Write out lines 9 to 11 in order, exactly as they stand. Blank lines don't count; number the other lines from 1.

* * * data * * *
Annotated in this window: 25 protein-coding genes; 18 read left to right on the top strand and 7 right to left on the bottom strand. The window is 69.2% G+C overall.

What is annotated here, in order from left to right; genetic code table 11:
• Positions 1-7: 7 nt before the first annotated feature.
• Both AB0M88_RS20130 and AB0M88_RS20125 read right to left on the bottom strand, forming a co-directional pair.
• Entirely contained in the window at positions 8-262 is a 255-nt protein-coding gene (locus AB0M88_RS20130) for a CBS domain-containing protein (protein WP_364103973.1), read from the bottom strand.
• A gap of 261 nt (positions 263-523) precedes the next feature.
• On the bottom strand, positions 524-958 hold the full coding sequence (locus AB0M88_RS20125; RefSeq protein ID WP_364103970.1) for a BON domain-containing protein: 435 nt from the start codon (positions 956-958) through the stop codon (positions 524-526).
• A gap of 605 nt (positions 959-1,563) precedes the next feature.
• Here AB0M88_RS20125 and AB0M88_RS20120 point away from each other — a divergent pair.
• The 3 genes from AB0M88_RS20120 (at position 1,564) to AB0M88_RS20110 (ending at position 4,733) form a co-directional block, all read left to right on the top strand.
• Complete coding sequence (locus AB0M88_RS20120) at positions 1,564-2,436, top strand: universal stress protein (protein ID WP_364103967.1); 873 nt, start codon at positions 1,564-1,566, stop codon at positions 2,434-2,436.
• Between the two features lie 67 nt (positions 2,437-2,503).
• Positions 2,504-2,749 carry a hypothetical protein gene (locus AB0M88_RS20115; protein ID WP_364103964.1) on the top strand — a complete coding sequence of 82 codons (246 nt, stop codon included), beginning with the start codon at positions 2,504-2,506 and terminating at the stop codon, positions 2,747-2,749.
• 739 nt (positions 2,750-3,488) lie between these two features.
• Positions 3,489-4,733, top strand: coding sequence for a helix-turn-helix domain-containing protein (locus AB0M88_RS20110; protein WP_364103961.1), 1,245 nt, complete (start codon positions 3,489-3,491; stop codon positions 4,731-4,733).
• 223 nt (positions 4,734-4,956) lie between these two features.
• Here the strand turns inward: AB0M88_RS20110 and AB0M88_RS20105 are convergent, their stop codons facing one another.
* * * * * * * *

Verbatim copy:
• Here AB0M88_RS20125 and AB0M88_RS20120 point away from each other — a divergent pair.
• The 3 genes from AB0M88_RS20120 (at position 1,564) to AB0M88_RS20110 (ending at position 4,733) form a co-directional block, all read left to right on the top strand.
• Complete coding sequence (locus AB0M88_RS20120) at positions 1,564-2,436, top strand: universal stress protein (protein ID WP_364103967.1); 873 nt, start codon at positions 1,564-1,566, stop codon at positions 2,434-2,436.